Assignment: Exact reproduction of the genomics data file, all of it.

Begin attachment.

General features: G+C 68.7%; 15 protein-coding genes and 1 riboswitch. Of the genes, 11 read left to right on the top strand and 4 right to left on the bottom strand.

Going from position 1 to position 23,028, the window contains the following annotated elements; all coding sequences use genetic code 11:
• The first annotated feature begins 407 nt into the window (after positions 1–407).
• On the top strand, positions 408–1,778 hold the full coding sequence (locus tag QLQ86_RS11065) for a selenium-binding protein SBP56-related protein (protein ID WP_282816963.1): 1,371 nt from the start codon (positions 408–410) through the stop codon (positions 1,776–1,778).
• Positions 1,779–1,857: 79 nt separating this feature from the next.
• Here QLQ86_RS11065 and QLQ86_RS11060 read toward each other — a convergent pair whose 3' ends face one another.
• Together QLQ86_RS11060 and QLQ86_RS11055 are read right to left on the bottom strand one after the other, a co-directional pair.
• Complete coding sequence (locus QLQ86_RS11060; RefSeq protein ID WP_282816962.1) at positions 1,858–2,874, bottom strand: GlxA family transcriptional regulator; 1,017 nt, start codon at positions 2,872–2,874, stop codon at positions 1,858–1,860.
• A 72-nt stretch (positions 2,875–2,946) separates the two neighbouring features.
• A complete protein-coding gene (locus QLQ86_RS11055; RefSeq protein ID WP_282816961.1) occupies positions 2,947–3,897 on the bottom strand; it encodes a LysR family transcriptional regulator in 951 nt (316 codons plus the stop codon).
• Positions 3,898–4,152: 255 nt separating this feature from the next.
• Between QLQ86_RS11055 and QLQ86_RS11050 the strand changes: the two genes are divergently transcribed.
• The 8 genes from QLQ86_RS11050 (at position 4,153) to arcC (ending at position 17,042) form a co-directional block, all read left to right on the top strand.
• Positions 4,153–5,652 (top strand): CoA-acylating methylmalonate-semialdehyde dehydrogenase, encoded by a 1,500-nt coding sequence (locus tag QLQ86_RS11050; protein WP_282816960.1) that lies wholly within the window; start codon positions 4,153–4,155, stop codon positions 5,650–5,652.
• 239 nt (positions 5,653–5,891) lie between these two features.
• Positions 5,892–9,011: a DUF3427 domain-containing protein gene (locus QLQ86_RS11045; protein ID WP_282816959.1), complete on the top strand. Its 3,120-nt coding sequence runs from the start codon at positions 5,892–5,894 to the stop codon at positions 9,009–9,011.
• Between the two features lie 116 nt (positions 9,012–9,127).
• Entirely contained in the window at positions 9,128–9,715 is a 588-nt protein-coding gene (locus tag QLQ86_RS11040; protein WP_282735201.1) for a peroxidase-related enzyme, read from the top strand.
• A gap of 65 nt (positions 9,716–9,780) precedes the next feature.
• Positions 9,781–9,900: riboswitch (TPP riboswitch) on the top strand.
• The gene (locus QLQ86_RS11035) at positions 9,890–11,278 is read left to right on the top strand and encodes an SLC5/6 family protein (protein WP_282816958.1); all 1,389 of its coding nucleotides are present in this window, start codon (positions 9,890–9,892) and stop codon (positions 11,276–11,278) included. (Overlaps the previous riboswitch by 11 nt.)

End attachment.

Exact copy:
General features: G+C 68.7%; 15 protein-coding genes and 1 riboswitch. Of the genes, 11 read left to right on the top strand and 4 right to left on the bottom strand.

Going from position 1 to position 23,028, the window contains the following annotated elements; all coding sequences use genetic code 11:
• The first annotated feature begins 407 nt into the window (after positions 1–407).
• On the top strand, positions 408–1,778 hold the full coding sequence (locus tag QLQ86_RS11065) for a selenium-binding protein SBP56-related protein (protein ID WP_282816963.1): 1,371 nt from the start codon (positions 408–410) through the stop codon (positions 1,776–1,778).
• Positions 1,779–1,857: 79 nt separating this feature from the next.
• Here QLQ86_RS11065 and QLQ86_RS11060 read toward each other — a convergent pair whose 3' ends face one another.
• Together QLQ86_RS11060 and QLQ86_RS11055 are read right to left on the bottom strand one after the other, a co-directional pair.
• Complete coding sequence (locus QLQ86_RS11060; RefSeq protein ID WP_282816962.1) at positions 1,858–2,874, bottom strand: GlxA family transcriptional regulator; 1,017 nt, start codon at positions 2,872–2,874, stop codon at positions 1,858–1,860.
• A 72-nt stretch (positions 2,875–2,946) separates the two neighbouring features.
• A complete protein-coding gene (locus QLQ86_RS11055; RefSeq protein ID WP_282816961.1) occupies positions 2,947–3,897 on the bottom strand; it encodes a LysR family transcriptional regulator in 951 nt (316 codons plus the stop codon).
• Positions 3,898–4,152: 255 nt separating this feature from the next.
• Between QLQ86_RS11055 and QLQ86_RS11050 the strand changes: the two genes are divergently transcribed.
• The 8 genes from QLQ86_RS11050 (at position 4,153) to arcC (ending at position 17,042) form a co-directional block, all read left to right on the top strand.
• Positions 4,153–5,652 (top strand): CoA-acylating methylmalonate-semialdehyde dehydrogenase, encoded by a 1,500-nt coding sequence (locus tag QLQ86_RS11050; protein WP_282816960.1) that lies wholly within the window; start codon positions 4,153–4,155, stop codon positions 5,650–5,652.
• 239 nt (positions 5,653–5,891) lie between these two features.
• Positions 5,892–9,011: a DUF3427 domain-containing protein gene (locus QLQ86_RS11045; protein ID WP_282816959.1), complete on the top strand. Its 3,120-nt coding sequence runs from the start codon at positions 5,892–5,894 to the stop codon at positions 9,009–9,011.
• Between the two features lie 116 nt (positions 9,012–9,127).
• Entirely contained in the window at positions 9,128–9,715 is a 588-nt protein-coding gene (locus tag QLQ86_RS11040; protein WP_282735201.1) for a peroxidase-related enzyme, read from the top strand.
• A gap of 65 nt (positions 9,716–9,780) precedes the next feature.
• Positions 9,781–9,900: riboswitch (TPP riboswitch) on the top strand.
• The gene (locus QLQ86_RS11035) at positions 9,890–11,278 is read left to right on the top strand and encodes an SLC5/6 family protein (protein WP_282816958.1); all 1,389 of its coding nucleotides are present in this window, start codon (positions 9,890–9,892) and stop codon (positions 11,276–11,278) included. (Overlaps the previous riboswitch by 11 nt.)